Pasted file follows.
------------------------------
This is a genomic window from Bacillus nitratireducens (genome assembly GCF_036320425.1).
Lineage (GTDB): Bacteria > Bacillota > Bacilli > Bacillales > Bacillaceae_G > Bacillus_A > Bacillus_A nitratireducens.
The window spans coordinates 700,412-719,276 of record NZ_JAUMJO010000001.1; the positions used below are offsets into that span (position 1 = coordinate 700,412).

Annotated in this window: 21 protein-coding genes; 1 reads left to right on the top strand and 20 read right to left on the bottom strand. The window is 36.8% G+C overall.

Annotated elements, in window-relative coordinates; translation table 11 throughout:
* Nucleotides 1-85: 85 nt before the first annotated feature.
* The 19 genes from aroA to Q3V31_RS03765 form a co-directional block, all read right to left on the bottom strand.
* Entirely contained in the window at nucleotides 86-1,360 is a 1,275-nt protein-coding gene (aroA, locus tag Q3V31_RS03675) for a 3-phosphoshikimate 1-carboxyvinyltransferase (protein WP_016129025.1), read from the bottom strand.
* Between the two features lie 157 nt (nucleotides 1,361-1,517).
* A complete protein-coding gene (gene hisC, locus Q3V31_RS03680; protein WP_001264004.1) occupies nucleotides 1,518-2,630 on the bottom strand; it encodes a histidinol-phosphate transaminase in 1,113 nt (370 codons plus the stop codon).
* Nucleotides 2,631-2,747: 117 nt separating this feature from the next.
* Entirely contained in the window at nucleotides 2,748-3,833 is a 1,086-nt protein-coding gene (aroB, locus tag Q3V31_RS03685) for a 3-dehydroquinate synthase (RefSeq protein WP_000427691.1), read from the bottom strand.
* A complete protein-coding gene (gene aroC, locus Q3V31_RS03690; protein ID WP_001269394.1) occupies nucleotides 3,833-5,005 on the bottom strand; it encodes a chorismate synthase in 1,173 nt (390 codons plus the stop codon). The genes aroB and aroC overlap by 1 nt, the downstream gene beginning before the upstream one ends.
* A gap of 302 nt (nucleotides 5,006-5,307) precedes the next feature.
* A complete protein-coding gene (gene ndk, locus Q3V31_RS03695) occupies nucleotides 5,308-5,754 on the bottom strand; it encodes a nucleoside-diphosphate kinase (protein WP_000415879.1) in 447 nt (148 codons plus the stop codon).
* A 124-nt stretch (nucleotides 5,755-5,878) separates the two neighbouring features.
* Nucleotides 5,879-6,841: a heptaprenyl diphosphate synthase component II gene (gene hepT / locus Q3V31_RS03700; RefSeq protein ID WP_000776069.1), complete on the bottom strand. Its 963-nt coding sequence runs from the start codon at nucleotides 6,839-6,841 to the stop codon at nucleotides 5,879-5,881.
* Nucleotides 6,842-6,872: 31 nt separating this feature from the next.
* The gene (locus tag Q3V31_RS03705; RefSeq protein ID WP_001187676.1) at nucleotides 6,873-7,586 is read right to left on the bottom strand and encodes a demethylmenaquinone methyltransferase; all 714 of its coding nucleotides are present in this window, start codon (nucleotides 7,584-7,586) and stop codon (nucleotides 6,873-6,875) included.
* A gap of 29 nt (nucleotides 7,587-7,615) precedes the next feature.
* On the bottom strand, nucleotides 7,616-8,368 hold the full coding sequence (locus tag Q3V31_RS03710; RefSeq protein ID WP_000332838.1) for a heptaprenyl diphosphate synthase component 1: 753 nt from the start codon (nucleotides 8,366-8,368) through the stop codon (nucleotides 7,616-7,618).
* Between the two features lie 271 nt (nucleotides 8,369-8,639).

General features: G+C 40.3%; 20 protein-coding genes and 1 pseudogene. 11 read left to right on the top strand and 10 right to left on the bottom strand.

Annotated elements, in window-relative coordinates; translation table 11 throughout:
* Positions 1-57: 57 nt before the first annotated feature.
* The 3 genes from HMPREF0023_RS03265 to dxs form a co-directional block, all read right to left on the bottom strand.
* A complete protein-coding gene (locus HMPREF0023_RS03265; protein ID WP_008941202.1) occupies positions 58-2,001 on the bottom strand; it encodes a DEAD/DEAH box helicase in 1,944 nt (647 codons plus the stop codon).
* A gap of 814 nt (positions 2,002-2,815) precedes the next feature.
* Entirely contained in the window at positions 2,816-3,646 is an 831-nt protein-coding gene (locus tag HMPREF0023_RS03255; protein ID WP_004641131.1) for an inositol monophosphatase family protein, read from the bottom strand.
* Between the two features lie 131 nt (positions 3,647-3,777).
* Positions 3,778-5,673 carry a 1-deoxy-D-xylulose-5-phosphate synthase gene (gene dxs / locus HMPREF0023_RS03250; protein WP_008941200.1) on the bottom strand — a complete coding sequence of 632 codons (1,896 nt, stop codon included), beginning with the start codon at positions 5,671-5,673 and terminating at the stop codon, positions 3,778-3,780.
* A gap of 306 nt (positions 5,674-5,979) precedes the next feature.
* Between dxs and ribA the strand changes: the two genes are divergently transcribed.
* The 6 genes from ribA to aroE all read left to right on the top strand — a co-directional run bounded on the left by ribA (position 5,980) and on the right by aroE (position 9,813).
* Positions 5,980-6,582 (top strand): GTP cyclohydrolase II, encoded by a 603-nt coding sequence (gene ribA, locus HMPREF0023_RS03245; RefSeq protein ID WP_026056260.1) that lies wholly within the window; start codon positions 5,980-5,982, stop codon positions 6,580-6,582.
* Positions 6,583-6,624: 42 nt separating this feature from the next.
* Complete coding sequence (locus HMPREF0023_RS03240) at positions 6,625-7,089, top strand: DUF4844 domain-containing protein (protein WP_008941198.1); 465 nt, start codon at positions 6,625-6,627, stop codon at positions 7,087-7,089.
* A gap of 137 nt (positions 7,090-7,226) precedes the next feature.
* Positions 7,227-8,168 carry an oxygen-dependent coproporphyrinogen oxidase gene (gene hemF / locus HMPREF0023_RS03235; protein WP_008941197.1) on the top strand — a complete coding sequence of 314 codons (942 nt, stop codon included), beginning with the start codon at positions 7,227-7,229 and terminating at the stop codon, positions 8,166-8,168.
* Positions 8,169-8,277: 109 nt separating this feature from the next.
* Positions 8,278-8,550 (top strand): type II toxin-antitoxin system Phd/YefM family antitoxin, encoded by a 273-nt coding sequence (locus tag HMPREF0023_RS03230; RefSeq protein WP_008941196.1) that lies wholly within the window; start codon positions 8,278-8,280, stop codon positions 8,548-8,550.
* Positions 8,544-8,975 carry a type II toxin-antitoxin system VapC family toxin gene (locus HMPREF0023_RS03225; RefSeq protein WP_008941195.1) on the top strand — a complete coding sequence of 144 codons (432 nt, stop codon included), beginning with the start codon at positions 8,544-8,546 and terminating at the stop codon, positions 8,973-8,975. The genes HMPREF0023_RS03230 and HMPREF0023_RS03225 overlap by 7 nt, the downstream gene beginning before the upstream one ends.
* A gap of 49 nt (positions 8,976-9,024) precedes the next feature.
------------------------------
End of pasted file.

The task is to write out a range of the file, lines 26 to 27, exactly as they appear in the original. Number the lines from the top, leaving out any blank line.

* The 3 genes from HMPREF0023_RS03265 to dxs form a co-directional block, all read right to left on the bottom strand.
* A complete protein-coding gene (locus HMPREF0023_RS03265; protein ID WP_008941202.1) occupies positions 58-2,001 on the bottom strand; it encodes a DEAD/DEAH box helicase in 1,944 nt (647 codons plus the stop codon).